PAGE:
“If more of us valued food and cheer above hoarded gold, it would be a much merrier world.” ― J.R.R. Tolkien
Newcastle Pub – Fish and Chips
February 24, 2013Posted by on
L and I recently discovered Newcastle, a pub refreshingly different from our usual hangouts on 17th Ave. The clientele was a mix of office workers and tradesmen, nary a hipster in sight. The music was loud (or perhaps I’m just getting too old), with the likes of Guns and Roses, Van Halen and Nirvana. In the evenings, I noticed that the manager keeps a close eye on the restaurant. I’ve seen him make the rounds with customers to make ensure everyone was happy with their food and beverages.
Newcastle serves about 50 types of beers, ranging from UK imports, domestic and international beers on tap. However, during my last visit, I found out that Newcastle no longer serves my favourite beer, Blanche de Chambly. Oh well, I like Korenburge Blanc ($7.99) which is served in a tall chilled glass. As for the wine list, there are 4 whites and reds offered by the glass.
L and I enjoyed the fish and chips. On a regular night, two pieces of cod and chips cost $12.99. However, on Friday, the price drops to a meagre $10.99. What I like about the fish and chips is that it’s not over salted but rather, under seasoned so you can control the salt content. Servers provide a tray of malt vinegar, ketchup, salt, pepper, mustard and a bbq sauce.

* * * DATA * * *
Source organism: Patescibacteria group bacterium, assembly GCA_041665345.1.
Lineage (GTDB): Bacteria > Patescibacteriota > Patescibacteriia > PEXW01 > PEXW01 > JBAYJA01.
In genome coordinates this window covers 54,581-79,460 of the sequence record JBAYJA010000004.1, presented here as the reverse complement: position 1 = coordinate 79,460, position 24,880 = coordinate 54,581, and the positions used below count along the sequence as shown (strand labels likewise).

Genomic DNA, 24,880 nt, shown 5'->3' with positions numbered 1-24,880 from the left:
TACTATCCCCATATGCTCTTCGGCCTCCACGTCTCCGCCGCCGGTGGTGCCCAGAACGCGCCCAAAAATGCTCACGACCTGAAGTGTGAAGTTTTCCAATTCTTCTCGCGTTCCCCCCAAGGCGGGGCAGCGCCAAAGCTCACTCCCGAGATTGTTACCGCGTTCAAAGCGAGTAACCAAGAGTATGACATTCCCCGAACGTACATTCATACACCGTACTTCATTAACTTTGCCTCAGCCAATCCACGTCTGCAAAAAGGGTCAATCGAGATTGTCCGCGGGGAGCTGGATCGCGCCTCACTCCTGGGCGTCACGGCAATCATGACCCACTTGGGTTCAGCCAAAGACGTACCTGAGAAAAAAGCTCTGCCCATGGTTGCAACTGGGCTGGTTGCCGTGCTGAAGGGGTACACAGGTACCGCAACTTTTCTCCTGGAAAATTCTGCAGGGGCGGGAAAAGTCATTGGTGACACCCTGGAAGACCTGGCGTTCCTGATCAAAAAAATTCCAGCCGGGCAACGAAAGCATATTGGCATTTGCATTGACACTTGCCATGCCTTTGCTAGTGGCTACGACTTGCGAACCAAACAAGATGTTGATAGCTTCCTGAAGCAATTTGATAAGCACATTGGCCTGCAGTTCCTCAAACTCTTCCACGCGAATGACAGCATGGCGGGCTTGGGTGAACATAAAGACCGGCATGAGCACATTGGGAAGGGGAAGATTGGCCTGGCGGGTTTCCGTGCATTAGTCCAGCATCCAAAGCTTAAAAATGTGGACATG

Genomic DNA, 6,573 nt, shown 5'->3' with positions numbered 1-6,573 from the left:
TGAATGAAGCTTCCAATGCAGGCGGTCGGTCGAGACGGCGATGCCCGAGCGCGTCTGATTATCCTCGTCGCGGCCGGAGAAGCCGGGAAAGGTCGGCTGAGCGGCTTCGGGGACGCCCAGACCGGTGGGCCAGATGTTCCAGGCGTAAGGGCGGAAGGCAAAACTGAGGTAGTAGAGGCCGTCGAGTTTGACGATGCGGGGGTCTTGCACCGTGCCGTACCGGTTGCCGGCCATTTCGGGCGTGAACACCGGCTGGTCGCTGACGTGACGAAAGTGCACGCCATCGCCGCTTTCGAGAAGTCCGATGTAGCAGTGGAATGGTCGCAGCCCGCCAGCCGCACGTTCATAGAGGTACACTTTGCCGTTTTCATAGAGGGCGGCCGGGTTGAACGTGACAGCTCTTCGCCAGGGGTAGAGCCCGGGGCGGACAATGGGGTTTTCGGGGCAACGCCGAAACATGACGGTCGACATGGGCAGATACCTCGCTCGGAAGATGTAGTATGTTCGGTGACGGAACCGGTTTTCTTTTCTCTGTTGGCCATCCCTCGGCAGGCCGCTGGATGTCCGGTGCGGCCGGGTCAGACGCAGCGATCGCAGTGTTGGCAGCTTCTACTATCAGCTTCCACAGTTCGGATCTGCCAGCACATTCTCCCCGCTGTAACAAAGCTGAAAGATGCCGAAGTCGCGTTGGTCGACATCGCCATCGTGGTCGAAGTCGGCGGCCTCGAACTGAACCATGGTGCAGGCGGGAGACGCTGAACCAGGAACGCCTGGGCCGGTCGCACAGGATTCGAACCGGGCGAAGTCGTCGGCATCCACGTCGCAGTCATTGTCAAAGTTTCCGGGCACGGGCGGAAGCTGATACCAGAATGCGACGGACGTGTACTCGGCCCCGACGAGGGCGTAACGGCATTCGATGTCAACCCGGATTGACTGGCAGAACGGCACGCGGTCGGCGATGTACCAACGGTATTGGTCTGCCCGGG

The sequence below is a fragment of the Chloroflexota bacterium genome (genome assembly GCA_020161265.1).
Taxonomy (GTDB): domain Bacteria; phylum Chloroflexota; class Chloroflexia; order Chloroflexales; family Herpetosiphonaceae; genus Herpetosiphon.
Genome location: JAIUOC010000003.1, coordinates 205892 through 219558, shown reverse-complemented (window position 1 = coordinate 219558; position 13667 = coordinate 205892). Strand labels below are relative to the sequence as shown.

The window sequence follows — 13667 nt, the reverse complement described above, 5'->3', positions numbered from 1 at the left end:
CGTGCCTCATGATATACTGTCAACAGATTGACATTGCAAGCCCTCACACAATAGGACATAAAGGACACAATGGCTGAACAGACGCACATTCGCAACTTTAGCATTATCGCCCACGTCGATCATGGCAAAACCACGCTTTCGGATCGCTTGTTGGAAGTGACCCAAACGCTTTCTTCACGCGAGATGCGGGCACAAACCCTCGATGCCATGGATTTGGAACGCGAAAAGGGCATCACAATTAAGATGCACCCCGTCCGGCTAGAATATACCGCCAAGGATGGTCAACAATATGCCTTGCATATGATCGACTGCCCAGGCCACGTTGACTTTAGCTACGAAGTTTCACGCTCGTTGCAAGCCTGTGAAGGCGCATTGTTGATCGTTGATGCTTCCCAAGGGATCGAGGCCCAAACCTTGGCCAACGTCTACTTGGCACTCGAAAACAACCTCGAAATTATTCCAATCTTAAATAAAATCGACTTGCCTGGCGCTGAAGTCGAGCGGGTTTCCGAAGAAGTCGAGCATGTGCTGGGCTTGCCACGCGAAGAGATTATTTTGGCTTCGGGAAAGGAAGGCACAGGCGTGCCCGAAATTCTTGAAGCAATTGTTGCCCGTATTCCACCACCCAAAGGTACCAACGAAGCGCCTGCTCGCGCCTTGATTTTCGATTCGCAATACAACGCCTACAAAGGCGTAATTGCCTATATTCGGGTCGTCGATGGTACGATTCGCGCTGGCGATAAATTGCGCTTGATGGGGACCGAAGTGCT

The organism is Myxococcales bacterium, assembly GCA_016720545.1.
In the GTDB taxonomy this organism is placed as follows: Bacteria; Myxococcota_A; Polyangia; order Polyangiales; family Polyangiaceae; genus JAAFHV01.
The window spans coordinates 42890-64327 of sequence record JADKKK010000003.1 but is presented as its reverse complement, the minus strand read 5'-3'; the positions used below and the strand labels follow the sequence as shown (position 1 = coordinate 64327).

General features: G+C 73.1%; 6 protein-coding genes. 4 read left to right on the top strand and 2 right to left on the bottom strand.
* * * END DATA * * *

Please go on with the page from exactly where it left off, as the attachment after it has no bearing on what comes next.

On a good night, the batter was thin and brittle, and unlike some places, it’s more fish than batter. The fish itself was flaky and moist. The fries were served hot, crispy and fried to a golden brown. The tartar sauce was really good – it tasted homemade with a a citrus kick to it. The coleslaw was creamy and tart, with bits of green apple.
On subsequent visits, I’ve noticed that the quality of the food seems to depend on whose in the kitchen. Sometimes the batter was very thin and other days it’s too oily. As well, sometimes the coleslaw was runny or missing green apple. I also noticed the regular fries have been replaced by a crinkle variety. Whenever I eat the crinkle fries at Newcastle, I feel like the kid in the McCain commercials.
During my last visit, I tried the steak special ($11.99). The meat was nicely seared outside and pink in the middle. However, the centre was so chewy that I couldn’t eat it. The side salad tasted and looked old. Still, for pub food, Newcastle isn’t bad, just at times, inconsistent.
Note that the pub fills up fast on Fridays. The last two visits, we managed to get the last table for four. If you plan on eating, be careful what you wear. During one visit, I was breaking in a new pair of jeans. After demolishing a huge platter of fish and chips and a few beers, my bloated belly caused the circulation to be cut off from the waist down.